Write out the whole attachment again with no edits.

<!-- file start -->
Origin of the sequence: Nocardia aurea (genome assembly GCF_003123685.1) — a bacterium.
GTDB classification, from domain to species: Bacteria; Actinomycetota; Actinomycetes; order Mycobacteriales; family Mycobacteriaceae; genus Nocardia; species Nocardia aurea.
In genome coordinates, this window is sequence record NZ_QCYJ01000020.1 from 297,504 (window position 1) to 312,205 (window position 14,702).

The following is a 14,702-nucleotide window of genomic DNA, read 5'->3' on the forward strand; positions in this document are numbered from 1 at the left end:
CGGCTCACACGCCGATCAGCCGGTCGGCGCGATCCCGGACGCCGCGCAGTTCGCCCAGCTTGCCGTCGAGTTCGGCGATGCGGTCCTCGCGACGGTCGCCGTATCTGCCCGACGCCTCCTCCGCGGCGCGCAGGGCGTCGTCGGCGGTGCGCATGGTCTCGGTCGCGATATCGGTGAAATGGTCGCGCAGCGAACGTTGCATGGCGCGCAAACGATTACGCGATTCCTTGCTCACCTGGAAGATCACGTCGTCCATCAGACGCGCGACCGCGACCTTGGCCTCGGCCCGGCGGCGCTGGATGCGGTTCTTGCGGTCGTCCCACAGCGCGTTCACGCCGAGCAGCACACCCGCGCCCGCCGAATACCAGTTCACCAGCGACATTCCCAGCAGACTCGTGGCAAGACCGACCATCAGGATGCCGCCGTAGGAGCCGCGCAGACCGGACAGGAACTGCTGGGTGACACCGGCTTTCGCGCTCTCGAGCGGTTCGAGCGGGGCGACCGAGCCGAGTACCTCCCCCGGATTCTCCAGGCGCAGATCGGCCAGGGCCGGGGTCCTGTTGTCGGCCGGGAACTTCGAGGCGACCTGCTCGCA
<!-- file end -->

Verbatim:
Origin of the sequence: Nocardia aurea (genome assembly GCF_003123685.1) — a bacterium.
GTDB classification, from domain to species: Bacteria; Actinomycetota; Actinomycetes; order Mycobacteriales; family Mycobacteriaceae; genus Nocardia; species Nocardia aurea.
In genome coordinates, this window is sequence record NZ_QCYJ01000020.1 from 297,504 (window position 1) to 312,205 (window position 14,702).

The following is a 14,702-nucleotide window of genomic DNA, read 5'->3' on the forward strand; positions in this document are numbered from 1 at the left end:
CGGCTCACACGCCGATCAGCCGGTCGGCGCGATCCCGGACGCCGCGCAGTTCGCCCAGCTTGCCGTCGAGTTCGGCGATGCGGTCCTCGCGACGGTCGCCGTATCTGCCCGACGCCTCCTCCGCGGCGCGCAGGGCGTCGTCGGCGGTGCGCATGGTCTCGGTCGCGATATCGGTGAAATGGTCGCGCAGCGAACGTTGCATGGCGCGCAAACGATTACGCGATTCCTTGCTCACCTGGAAGATCACGTCGTCCATCAGACGCGCGACCGCGACCTTGGCCTCGGCCCGGCGGCGCTGGATGCGGTTCTTGCGGTCGTCCCACAGCGCGTTCACGCCGAGCAGCACACCCGCGCCCGCCGAATACCAGTTCACCAGCGACATTCCCAGCAGACTCGTGGCAAGACCGACCATCAGGATGCCGCCGTAGGAGCCGCGCAGACCGGACAGGAACTGCTGGGTGACACCGGCTTTCGCGCTCTCGAGCGGTTCGAGCGGGGCGACCGAGCCGAGTACCTCCCCCGGATTCTCCAGGCGCAGATCGGCCAGGGCCGGGGTCCTGTTGTCGGCCGGGAACTTCGAGGCGACCTGCTCGCA